Contributed by: NAPSA
Cooking With Olive Oil: What You Should Know
The color of olive oil has everything to do with flavor
As a commodity, olive oils are much like wines. Certain regions are famous for certain varieties, and olives, like grapes, are affected by changes in climate and soil. Different olive oil varieties offer different flavors for different uses. For example, light olive oil does not mean it is lower in calories but lighter in color and flavor, while extra virgin oils tend to be richer in color and flavor and therefore lend themselves to uncooked dishes like salad dressings.
Extra virgin oil is better for uncooked dishes
Oil derived from the first cold pressing (with mechanical pressure, but without heat), is referred to as extra virgin oil. Second and third pressings lead to oils with higher acidity. These are adequate for cooking, but will not taste as good in salads, marinades and other uncooked dishes. Grades lower than extra virgin are classified as fine virgin, regular virgin and pure (or virgin).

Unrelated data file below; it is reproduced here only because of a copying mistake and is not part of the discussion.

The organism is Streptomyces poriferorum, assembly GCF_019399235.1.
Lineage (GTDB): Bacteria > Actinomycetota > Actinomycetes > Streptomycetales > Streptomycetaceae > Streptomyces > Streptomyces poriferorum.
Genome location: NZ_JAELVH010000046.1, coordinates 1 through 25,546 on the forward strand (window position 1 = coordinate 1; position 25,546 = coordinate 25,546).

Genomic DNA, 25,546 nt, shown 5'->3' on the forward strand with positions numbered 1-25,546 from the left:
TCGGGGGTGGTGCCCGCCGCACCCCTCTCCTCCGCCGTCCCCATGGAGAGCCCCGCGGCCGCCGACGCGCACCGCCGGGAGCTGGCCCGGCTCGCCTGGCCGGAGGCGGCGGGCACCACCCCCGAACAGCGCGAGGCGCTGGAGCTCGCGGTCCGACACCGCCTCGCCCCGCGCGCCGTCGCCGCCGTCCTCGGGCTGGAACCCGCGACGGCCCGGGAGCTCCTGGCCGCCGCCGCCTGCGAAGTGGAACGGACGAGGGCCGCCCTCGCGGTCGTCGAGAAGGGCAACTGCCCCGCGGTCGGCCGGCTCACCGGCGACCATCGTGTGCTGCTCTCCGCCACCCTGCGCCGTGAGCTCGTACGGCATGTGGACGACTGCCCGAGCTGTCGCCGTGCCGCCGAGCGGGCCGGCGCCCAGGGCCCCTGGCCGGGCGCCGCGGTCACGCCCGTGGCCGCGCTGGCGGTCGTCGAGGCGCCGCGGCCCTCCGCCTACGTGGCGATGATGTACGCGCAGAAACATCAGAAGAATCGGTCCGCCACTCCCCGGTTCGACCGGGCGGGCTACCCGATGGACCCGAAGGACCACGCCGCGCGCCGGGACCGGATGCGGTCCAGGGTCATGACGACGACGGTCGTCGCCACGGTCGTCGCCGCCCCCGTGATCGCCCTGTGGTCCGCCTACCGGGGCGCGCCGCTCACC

Olive Oil is produced around the world
In Greece, Italy, Spain, Turkey and California. Three-quarters of all olives used to make olive oil in the world actually come from Spain (even if it says it is produced elsewhere, Spanish olives are likely used). You may want to sample a few oils to see which type of pressing you prefer. Companies such as Goya Foods import the highest quality of oils from Spain.
Here's a recipe that demonstrates just how delicious olive oil can be and how it can be a healthier cooking alternative.
Combine all ingredients in a blender and process until smooth. Or whisk all ingredients together in a bowl.
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